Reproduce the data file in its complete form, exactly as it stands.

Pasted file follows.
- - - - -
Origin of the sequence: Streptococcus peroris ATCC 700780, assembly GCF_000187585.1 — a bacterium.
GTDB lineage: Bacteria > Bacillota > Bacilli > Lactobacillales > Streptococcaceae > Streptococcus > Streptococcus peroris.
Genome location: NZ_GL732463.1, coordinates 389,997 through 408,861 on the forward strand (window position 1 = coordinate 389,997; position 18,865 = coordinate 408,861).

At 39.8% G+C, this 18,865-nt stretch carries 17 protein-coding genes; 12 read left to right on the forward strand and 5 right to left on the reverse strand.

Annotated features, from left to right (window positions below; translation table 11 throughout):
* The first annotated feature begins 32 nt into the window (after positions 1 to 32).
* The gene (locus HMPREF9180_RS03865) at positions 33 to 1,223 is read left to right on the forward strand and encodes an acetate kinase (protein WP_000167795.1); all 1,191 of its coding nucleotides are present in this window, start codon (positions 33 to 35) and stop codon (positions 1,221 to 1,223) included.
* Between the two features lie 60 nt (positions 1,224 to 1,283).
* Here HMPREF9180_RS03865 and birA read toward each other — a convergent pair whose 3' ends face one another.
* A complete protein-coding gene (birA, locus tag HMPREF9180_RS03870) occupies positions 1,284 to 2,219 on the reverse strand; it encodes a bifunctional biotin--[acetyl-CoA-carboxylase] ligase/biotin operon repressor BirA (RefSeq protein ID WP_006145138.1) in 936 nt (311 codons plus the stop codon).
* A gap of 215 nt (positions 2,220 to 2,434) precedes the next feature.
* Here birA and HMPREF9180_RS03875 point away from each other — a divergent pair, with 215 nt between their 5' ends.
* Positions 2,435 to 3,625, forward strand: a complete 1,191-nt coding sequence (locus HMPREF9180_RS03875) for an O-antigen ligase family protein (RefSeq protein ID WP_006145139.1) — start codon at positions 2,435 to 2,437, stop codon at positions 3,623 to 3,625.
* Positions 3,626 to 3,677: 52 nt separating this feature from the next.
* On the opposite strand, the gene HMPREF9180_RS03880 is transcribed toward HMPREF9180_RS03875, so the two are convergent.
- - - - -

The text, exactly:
Origin of the sequence: Streptococcus peroris ATCC 700780, assembly GCF_000187585.1 — a bacterium.
GTDB lineage: Bacteria > Bacillota > Bacilli > Lactobacillales > Streptococcaceae > Streptococcus > Streptococcus peroris.
Genome location: NZ_GL732463.1, coordinates 389,997 through 408,861 on the forward strand (window position 1 = coordinate 389,997; position 18,865 = coordinate 408,861).

At 39.8% G+C, this 18,865-nt stretch carries 17 protein-coding genes; 12 read left to right on the forward strand and 5 right to left on the reverse strand.

Annotated features, from left to right (window positions below; translation table 11 throughout):
* The first annotated feature begins 32 nt into the window (after positions 1 to 32).
* The gene (locus HMPREF9180_RS03865) at positions 33 to 1,223 is read left to right on the forward strand and encodes an acetate kinase (protein WP_000167795.1); all 1,191 of its coding nucleotides are present in this window, start codon (positions 33 to 35) and stop codon (positions 1,221 to 1,223) included.
* Between the two features lie 60 nt (positions 1,224 to 1,283).
* Here HMPREF9180_RS03865 and birA read toward each other — a convergent pair whose 3' ends face one another.
* A complete protein-coding gene (birA, locus tag HMPREF9180_RS03870) occupies positions 1,284 to 2,219 on the reverse strand; it encodes a bifunctional biotin--[acetyl-CoA-carboxylase] ligase/biotin operon repressor BirA (RefSeq protein ID WP_006145138.1) in 936 nt (311 codons plus the stop codon).
* A gap of 215 nt (positions 2,220 to 2,434) precedes the next feature.
* Here birA and HMPREF9180_RS03875 point away from each other — a divergent pair, with 215 nt between their 5' ends.
* Positions 2,435 to 3,625, forward strand: a complete 1,191-nt coding sequence (locus HMPREF9180_RS03875) for an O-antigen ligase family protein (RefSeq protein ID WP_006145139.1) — start codon at positions 2,435 to 2,437, stop codon at positions 3,623 to 3,625.
* Positions 3,626 to 3,677: 52 nt separating this feature from the next.
* On the opposite strand, the gene HMPREF9180_RS03880 is transcribed toward HMPREF9180_RS03875, so the two are convergent.